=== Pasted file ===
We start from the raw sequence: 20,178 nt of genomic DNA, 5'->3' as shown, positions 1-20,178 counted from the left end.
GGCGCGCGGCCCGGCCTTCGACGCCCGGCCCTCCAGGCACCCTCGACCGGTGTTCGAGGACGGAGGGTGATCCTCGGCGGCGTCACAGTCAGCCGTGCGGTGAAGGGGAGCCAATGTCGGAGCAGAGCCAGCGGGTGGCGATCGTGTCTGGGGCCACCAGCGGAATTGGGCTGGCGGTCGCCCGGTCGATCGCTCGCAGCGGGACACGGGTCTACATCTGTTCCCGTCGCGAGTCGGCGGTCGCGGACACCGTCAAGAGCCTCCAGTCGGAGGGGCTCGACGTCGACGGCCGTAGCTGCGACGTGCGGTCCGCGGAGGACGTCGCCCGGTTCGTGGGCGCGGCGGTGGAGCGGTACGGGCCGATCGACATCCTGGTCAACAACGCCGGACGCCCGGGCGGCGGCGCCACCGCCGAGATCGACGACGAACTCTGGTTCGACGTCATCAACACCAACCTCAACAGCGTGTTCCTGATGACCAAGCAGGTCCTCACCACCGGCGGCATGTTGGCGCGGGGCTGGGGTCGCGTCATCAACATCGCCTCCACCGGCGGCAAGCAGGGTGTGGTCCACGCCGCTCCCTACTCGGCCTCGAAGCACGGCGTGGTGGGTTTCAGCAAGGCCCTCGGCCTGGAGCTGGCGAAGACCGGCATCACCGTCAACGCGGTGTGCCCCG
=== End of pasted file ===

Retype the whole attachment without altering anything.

We start from the raw sequence: 20,178 nt of genomic DNA, 5'->3' as shown, positions 1-20,178 counted from the left end.
GGCGCGCGGCCCGGCCTTCGACGCCCGGCCCTCCAGGCACCCTCGACCGGTGTTCGAGGACGGAGGGTGATCCTCGGCGGCGTCACAGTCAGCCGTGCGGTGAAGGGGAGCCAATGTCGGAGCAGAGCCAGCGGGTGGCGATCGTGTCTGGGGCCACCAGCGGAATTGGGCTGGCGGTCGCCCGGTCGATCGCTCGCAGCGGGACACGGGTCTACATCTGTTCCCGTCGCGAGTCGGCGGTCGCGGACACCGTCAAGAGCCTCCAGTCGGAGGGGCTCGACGTCGACGGCCGTAGCTGCGACGTGCGGTCCGCGGAGGACGTCGCCCGGTTCGTGGGCGCGGCGGTGGAGCGGTACGGGCCGATCGACATCCTGGTCAACAACGCCGGACGCCCGGGCGGCGGCGCCACCGCCGAGATCGACGACGAACTCTGGTTCGACGTCATCAACACCAACCTCAACAGCGTGTTCCTGATGACCAAGCAGGTCCTCACCACCGGCGGCATGTTGGCGCGGGGCTGGGGTCGCGTCATCAACATCGCCTCCACCGGCGGCAAGCAGGGTGTGGTCCACGCCGCTCCCTACTCGGCCTCGAAGCACGGCGTGGTGGGTTTCAGCAAGGCCCTCGGCCTGGAGCTGGCGAAGACCGGCATCACCGTCAACGCGGTGTGCCCCG